While my father was full-blooded Norwegian, there was very little evidence of this part of our heritage in our home. I've always been rather sad about that, and I don't know why we didn't explore it more. He DID make us Norwegian pancakes on Christmas Day, and occasionally we had krumkake.
Krumkake. We always pronounced it krum-ka-ka, so I've always been a little bit hesitant when asked what it is. It usually entitles me to a funny look and a turned up nose. Some of my other relatives (including ones in Norway) pronounce it krum-kake, while a friend from high school calls it kroom-kaga. Well, however you say it, it doesn't hide that fact that this is one pretty and tasty little cookie.
I'm originally from California and moved to Oklahoma when I married. We typically stayed home and spent Christmas with my husband's family. At some point, I started to make krumkake for Christmas and it became somewhat of a tradition. Until this year, however, I hadn't made it for several years. So this year, I ditched my electric Pizelle maker that I'd be using and went for the old-school authentic Krumkake Iron.
The krumkake iron sits directly on the stove burners and is indented with a frilly pattern. While it's relatively easy to make, it IS time consuming as you can only make one cookie at a time.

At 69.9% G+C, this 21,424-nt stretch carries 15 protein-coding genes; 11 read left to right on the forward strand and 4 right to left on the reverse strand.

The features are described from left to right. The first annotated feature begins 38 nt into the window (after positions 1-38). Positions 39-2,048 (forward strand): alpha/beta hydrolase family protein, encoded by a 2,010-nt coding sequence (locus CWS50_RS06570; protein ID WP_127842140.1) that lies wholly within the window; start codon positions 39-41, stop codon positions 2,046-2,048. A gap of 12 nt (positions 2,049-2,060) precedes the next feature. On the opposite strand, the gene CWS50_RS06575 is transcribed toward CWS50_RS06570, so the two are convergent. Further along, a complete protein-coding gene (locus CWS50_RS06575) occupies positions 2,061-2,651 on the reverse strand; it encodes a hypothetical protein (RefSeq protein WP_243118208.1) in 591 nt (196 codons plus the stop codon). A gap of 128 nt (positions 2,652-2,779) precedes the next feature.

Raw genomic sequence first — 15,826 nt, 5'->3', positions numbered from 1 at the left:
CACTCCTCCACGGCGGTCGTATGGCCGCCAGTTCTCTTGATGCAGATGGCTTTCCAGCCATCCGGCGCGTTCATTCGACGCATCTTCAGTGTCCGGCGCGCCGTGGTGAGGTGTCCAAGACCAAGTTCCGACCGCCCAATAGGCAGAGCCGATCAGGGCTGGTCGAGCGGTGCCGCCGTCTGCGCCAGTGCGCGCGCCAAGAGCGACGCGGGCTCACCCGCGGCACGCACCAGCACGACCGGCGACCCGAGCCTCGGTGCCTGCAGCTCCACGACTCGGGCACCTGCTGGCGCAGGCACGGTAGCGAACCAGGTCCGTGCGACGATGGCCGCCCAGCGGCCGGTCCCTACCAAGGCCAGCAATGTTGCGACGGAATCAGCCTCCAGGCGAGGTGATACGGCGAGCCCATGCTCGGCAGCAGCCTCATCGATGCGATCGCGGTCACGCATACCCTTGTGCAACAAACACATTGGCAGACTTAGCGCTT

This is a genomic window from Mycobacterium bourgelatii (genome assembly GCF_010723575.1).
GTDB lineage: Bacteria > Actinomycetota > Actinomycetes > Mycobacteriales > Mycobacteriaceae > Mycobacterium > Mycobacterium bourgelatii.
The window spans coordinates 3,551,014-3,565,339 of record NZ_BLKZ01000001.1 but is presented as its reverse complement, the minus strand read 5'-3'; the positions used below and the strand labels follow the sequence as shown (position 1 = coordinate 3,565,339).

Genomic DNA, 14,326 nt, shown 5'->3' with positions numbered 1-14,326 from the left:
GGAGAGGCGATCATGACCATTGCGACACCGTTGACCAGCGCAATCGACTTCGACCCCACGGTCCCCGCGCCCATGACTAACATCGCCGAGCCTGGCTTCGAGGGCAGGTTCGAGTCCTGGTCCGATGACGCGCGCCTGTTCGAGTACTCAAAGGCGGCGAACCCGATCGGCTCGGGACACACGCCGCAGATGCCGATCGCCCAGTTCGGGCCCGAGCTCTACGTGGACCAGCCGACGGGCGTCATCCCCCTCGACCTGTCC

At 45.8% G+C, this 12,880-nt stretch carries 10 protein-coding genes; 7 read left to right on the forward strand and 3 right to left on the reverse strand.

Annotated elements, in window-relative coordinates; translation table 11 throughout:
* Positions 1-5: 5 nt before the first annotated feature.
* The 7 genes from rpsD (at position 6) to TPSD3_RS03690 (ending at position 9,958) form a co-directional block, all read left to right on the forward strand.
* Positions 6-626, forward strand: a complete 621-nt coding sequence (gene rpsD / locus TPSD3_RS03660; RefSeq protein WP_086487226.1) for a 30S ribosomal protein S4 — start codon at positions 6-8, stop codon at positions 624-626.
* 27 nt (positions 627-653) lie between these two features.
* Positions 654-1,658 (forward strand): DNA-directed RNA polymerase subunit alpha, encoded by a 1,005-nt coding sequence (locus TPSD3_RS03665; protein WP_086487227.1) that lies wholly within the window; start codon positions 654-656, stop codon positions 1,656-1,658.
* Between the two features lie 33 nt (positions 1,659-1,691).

When the iron is hot, I brush both sides of the iron with melted butter, place about a tablespoon of batter on the iron, lower the other half and hit the timer.Cooking time depends on how high of heat you use. I use a 4 setting and cook the first side for 35 seconds, then flip it over and cook the other side for 1 minute 25 seconds. I burned a lot of cookies before I got the heat and time just right.
When the cookie is golden brown you remove it from the iron and roll it around a cone-shaped tube while it is still pliable. Invariably, I burn my fingers. I have no idea how NOT to burn my fingers. I think it's just part of the ritual.
They cool pretty quickly and are crispy and ready to be filled with whatever your heart desires. Whipped cream and berries seem to be the tradition, but I like to fill mine with a custard-type filling.
You don't want to fill them until you're ready to serve them. So a gift box with tissue paper is the perfect was to store and transport them. They're relatively fragile and will break. My grandfather would store krumkake in a shoebox. As a kid, I remember him holding out a shoebox and offering me a cookie. At the time I thought it was strange, but it really is a great idea!
This year, I made a quick and easy filling from Instant Vanilla Pudding, Heavy Cream and a touch of sugar. Pureed raspberries with a little sugar added for sweetness and a touch of milk for creaminess gave it a little zing.
Grandma Signe's Krumkake (makes about 5 dozen)
1 cup butter, softened
2 cups sugar
1 teaspoon vanilla
1 cup water
4 cups flour
1. Cream butter and sugar together.
2. Add eggs and vanilla; and mix.
3. Add alternately, water and flour.
4. Drop by tablespoon on iron.